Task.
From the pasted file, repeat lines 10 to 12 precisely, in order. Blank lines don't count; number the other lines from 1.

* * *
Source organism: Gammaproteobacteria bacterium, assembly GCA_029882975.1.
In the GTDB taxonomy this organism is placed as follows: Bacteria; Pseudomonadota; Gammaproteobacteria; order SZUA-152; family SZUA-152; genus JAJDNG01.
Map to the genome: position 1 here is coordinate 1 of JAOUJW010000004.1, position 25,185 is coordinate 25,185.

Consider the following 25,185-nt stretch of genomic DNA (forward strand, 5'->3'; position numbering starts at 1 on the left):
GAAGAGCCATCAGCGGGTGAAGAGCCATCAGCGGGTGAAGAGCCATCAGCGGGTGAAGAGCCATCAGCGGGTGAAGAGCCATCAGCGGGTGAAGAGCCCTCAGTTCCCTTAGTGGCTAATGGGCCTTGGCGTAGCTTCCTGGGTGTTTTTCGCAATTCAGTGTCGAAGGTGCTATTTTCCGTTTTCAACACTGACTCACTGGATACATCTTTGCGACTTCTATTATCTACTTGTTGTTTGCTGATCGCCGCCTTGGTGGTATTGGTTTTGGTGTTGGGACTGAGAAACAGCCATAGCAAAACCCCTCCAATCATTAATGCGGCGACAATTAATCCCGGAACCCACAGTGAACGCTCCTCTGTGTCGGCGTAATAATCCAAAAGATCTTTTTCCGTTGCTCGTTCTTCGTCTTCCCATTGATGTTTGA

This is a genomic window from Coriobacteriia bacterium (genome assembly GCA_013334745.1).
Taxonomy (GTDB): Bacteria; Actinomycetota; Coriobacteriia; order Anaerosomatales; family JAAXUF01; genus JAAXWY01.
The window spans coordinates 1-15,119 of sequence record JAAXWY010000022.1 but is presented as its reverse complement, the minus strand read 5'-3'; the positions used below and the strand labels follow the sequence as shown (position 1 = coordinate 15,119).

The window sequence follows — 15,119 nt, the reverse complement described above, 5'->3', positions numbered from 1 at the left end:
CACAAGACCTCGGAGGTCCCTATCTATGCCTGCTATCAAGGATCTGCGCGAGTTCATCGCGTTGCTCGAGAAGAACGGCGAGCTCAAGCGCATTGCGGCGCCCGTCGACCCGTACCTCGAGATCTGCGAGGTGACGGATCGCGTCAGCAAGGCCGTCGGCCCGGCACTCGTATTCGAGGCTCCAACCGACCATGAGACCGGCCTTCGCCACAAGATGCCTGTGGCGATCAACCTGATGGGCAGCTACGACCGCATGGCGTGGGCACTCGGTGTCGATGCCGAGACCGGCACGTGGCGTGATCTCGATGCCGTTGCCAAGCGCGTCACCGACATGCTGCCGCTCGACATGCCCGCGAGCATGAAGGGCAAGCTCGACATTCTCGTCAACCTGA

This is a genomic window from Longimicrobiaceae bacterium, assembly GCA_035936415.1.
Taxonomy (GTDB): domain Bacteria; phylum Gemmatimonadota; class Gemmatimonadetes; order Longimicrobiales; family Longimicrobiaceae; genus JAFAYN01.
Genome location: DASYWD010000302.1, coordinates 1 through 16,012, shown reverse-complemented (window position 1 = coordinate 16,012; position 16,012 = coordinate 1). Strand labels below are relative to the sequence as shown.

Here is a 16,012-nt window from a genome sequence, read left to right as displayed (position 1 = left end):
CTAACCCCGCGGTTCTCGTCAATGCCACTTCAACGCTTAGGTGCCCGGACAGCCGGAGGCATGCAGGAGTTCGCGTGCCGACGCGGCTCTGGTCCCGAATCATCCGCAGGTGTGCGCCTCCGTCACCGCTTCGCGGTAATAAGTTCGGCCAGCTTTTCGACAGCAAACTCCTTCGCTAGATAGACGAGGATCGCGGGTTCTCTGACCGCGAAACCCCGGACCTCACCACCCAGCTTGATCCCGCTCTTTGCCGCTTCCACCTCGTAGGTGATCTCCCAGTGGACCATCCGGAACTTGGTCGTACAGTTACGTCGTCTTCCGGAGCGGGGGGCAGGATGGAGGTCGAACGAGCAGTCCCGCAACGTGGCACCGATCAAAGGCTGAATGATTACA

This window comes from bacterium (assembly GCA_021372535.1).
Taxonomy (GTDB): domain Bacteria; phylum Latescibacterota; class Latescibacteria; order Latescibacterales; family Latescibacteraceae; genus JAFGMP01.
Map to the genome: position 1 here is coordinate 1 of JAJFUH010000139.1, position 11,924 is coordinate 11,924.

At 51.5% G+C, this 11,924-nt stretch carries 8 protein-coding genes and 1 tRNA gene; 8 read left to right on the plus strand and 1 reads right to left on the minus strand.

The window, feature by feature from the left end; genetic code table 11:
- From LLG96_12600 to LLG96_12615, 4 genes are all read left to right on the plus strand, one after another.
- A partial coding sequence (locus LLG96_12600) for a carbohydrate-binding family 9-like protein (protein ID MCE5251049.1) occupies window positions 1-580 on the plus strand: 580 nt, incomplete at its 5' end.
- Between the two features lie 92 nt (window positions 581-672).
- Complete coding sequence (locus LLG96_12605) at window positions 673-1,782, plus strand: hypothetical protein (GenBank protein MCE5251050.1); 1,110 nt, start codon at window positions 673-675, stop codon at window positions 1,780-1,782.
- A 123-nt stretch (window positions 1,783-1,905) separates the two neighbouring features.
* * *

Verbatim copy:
CACAAGACCTCGGAGGTCCCTATCTATGCCTGCTATCAAGGATCTGCGCGAGTTCATCGCGTTGCTCGAGAAGAACGGCGAGCTCAAGCGCATTGCGGCGCCCGTCGACCCGTACCTCGAGATCTGCGAGGTGACGGATCGCGTCAGCAAGGCCGTCGGCCCGGCACTCGTATTCGAGGCTCCAACCGACCATGAGACCGGCCTTCGCCACAAGATGCCTGTGGCGATCAACCTGATGGGCAGCTACGACCGCATGGCGTGGGCACTCGGTGTCGATGCCGAGACCGGCACGTGGCGTGATCTCGATGCCGTTGCCAAGCGCGTCACCGACATGCTGCCGCTCGACATGCCCGCGAGCATGAAGGGCAAGCTCGACATTCTCGTCAACCTGA

This is a genomic window from Longimicrobiaceae bacterium, assembly GCA_035936415.1.
Taxonomy (GTDB): domain Bacteria; phylum Gemmatimonadota; class Gemmatimonadetes; order Longimicrobiales; family Longimicrobiaceae; genus JAFAYN01.